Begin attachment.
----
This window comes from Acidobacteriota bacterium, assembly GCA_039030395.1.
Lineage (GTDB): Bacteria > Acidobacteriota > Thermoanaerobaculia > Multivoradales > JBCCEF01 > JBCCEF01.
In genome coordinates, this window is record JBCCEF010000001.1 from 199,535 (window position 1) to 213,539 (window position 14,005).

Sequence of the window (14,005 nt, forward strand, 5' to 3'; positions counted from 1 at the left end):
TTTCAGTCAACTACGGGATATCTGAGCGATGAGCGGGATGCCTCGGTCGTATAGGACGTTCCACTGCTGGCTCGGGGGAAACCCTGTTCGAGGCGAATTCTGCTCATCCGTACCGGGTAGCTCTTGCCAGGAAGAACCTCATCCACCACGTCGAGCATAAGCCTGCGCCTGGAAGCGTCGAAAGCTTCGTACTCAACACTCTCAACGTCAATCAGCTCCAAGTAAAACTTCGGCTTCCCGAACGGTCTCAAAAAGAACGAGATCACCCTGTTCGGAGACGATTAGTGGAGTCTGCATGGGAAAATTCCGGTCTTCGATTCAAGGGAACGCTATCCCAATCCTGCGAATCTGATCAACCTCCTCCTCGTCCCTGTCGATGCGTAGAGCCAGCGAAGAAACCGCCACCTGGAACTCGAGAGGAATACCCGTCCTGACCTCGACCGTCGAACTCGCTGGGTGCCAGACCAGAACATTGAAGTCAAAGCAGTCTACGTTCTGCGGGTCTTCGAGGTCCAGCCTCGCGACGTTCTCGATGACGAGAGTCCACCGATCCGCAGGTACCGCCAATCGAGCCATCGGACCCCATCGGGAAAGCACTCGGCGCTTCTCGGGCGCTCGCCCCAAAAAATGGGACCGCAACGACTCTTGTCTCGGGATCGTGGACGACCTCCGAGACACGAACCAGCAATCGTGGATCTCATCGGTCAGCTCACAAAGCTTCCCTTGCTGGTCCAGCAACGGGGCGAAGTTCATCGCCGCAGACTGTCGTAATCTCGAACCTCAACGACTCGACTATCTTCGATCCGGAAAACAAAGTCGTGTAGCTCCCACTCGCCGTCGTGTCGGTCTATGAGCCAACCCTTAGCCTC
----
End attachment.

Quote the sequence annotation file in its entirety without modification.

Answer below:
This window comes from Acidobacteriota bacterium, assembly GCA_039030395.1.
Lineage (GTDB): Bacteria > Acidobacteriota > Thermoanaerobaculia > Multivoradales > JBCCEF01 > JBCCEF01.
In genome coordinates, this window is record JBCCEF010000001.1 from 199,535 (window position 1) to 213,539 (window position 14,005).

Sequence of the window (14,005 nt, forward strand, 5' to 3'; positions counted from 1 at the left end):
TTTCAGTCAACTACGGGATATCTGAGCGATGAGCGGGATGCCTCGGTCGTATAGGACGTTCCACTGCTGGCTCGGGGGAAACCCTGTTCGAGGCGAATTCTGCTCATCCGTACCGGGTAGCTCTTGCCAGGAAGAACCTCATCCACCACGTCGAGCATAAGCCTGCGCCTGGAAGCGTCGAAAGCTTCGTACTCAACACTCTCAACGTCAATCAGCTCCAAGTAAAACTTCGGCTTCCCGAACGGTCTCAAAAAGAACGAGATCACCCTGTTCGGAGACGATTAGTGGAGTCTGCATGGGAAAATTCCGGTCTTCGATTCAAGGGAACGCTATCCCAATCCTGCGAATCTGATCAACCTCCTCCTCGTCCCTGTCGATGCGTAGAGCCAGCGAAGAAACCGCCACCTGGAACTCGAGAGGAATACCCGTCCTGACCTCGACCGTCGAACTCGCTGGGTGCCAGACCAGAACATTGAAGTCAAAGCAGTCTACGTTCTGCGGGTCTTCGAGGTCCAGCCTCGCGACGTTCTCGATGACGAGAGTCCACCGATCCGCAGGTACCGCCAATCGAGCCATCGGACCCCATCGGGAAAGCACTCGGCGCTTCTCGGGCGCTCGCCCCAAAAAATGGGACCGCAACGACTCTTGTCTCGGGATCGTGGACGACCTCCGAGACACGAACCAGCAATCGTGGATCTCATCGGTCAGCTCACAAAGCTTCCCTTGCTGGTCCAGCAACGGGGCGAAGTTCATCGCCGCAGACTGTCGTAATCTCGAACCTCAACGACTCGACTATCTTCGATCCGGAAAACAAAGTCGTGTAGCTCCCACTCGCCGTCGTGTCGGTCTATGAGCCAACCCTTAGCCTC